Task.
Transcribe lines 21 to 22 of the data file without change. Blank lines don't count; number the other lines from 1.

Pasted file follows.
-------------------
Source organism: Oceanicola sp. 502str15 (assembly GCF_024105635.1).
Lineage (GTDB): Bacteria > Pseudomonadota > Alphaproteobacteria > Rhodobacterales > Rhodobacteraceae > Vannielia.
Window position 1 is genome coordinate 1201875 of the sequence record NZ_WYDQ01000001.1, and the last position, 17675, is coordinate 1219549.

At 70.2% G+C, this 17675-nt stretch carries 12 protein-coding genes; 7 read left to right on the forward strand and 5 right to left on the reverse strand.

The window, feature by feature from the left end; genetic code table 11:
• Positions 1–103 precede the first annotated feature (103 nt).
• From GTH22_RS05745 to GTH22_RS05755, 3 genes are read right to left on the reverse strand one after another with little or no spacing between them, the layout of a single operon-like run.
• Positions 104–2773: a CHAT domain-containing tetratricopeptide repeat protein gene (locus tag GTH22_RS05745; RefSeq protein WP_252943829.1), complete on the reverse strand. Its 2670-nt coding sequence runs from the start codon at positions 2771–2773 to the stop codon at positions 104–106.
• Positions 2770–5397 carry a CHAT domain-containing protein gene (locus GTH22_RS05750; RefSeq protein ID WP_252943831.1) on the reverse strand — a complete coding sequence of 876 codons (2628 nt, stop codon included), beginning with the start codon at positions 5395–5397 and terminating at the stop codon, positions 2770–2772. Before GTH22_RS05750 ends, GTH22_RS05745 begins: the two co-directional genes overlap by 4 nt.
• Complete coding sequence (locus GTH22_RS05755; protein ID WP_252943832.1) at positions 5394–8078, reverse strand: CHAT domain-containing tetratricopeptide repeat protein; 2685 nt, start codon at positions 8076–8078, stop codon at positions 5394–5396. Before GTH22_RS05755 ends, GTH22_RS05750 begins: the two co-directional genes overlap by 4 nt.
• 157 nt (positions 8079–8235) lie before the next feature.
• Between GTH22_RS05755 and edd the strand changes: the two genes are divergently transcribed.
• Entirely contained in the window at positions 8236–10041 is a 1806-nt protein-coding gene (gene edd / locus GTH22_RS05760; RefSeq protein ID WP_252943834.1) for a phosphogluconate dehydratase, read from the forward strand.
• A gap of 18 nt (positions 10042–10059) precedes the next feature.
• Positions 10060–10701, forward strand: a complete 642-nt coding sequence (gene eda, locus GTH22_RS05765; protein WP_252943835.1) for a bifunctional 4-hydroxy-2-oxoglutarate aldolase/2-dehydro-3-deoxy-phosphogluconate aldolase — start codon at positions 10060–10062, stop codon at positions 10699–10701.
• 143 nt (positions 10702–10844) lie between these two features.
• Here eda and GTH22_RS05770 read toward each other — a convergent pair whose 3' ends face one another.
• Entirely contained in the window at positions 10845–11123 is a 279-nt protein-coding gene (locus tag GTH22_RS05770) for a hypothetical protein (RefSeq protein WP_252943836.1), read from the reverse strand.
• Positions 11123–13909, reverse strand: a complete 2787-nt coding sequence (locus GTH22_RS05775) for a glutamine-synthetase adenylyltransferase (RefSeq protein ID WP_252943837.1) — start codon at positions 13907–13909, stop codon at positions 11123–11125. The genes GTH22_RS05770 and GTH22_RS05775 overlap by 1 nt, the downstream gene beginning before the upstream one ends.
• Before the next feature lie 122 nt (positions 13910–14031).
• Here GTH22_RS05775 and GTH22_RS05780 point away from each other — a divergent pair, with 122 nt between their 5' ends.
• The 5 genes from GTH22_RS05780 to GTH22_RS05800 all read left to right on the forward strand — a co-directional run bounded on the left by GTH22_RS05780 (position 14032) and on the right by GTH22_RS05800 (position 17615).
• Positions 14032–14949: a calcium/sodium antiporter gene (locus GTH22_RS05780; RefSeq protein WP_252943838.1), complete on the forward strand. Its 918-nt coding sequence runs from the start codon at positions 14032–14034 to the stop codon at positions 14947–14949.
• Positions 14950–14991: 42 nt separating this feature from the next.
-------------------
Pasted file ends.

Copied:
• Here GTH22_RS05775 and GTH22_RS05780 point away from each other — a divergent pair, with 122 nt between their 5' ends.
• The 5 genes from GTH22_RS05780 to GTH22_RS05800 all read left to right on the forward strand — a co-directional run bounded on the left by GTH22_RS05780 (position 14032) and on the right by GTH22_RS05800 (position 17615).